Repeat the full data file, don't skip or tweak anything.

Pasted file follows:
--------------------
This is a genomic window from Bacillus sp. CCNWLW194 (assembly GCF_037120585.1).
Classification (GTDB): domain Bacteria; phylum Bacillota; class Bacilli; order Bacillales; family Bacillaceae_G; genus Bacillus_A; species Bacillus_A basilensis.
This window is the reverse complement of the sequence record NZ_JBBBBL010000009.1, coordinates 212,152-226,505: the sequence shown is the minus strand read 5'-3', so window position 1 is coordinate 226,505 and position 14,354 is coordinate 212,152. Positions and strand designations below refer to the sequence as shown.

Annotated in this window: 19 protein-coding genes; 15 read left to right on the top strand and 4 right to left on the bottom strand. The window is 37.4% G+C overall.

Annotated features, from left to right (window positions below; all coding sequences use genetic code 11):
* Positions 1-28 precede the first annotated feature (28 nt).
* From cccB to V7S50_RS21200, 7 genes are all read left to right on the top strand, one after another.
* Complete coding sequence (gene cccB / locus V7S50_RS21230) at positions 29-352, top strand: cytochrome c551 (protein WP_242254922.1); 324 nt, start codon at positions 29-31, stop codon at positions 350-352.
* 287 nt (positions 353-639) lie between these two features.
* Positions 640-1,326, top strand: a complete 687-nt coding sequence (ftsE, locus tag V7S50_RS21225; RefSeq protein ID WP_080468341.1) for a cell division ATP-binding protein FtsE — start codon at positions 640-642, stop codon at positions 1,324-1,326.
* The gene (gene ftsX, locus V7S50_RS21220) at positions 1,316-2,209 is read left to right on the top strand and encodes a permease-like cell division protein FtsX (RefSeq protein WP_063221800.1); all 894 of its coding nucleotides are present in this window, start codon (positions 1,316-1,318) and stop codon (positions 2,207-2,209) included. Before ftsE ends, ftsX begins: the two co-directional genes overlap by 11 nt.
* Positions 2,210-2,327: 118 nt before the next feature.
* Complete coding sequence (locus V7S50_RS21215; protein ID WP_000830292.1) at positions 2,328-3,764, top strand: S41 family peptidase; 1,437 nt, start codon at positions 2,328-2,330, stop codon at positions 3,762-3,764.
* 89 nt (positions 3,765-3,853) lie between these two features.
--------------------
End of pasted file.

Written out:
This is a genomic window from Bacillus sp. CCNWLW194 (assembly GCF_037120585.1).
Classification (GTDB): domain Bacteria; phylum Bacillota; class Bacilli; order Bacillales; family Bacillaceae_G; genus Bacillus_A; species Bacillus_A basilensis.
This window is the reverse complement of the sequence record NZ_JBBBBL010000009.1, coordinates 212,152-226,505: the sequence shown is the minus strand read 5'-3', so window position 1 is coordinate 226,505 and position 14,354 is coordinate 212,152. Positions and strand designations below refer to the sequence as shown.

Annotated in this window: 19 protein-coding genes; 15 read left to right on the top strand and 4 right to left on the bottom strand. The window is 37.4% G+C overall.

Annotated features, from left to right (window positions below; all coding sequences use genetic code 11):
* Positions 1-28 precede the first annotated feature (28 nt).
* From cccB to V7S50_RS21200, 7 genes are all read left to right on the top strand, one after another.
* Complete coding sequence (gene cccB / locus V7S50_RS21230) at positions 29-352, top strand: cytochrome c551 (protein WP_242254922.1); 324 nt, start codon at positions 29-31, stop codon at positions 350-352.
* 287 nt (positions 353-639) lie between these two features.
* Positions 640-1,326, top strand: a complete 687-nt coding sequence (ftsE, locus tag V7S50_RS21225; RefSeq protein ID WP_080468341.1) for a cell division ATP-binding protein FtsE — start codon at positions 640-642, stop codon at positions 1,324-1,326.
* The gene (gene ftsX, locus V7S50_RS21220) at positions 1,316-2,209 is read left to right on the top strand and encodes a permease-like cell division protein FtsX (RefSeq protein WP_063221800.1); all 894 of its coding nucleotides are present in this window, start codon (positions 1,316-1,318) and stop codon (positions 2,207-2,209) included. Before ftsE ends, ftsX begins: the two co-directional genes overlap by 11 nt.
* Positions 2,210-2,327: 118 nt before the next feature.
* Complete coding sequence (locus V7S50_RS21215; protein ID WP_000830292.1) at positions 2,328-3,764, top strand: S41 family peptidase; 1,437 nt, start codon at positions 2,328-2,330, stop codon at positions 3,762-3,764.
* 89 nt (positions 3,765-3,853) lie between these two features.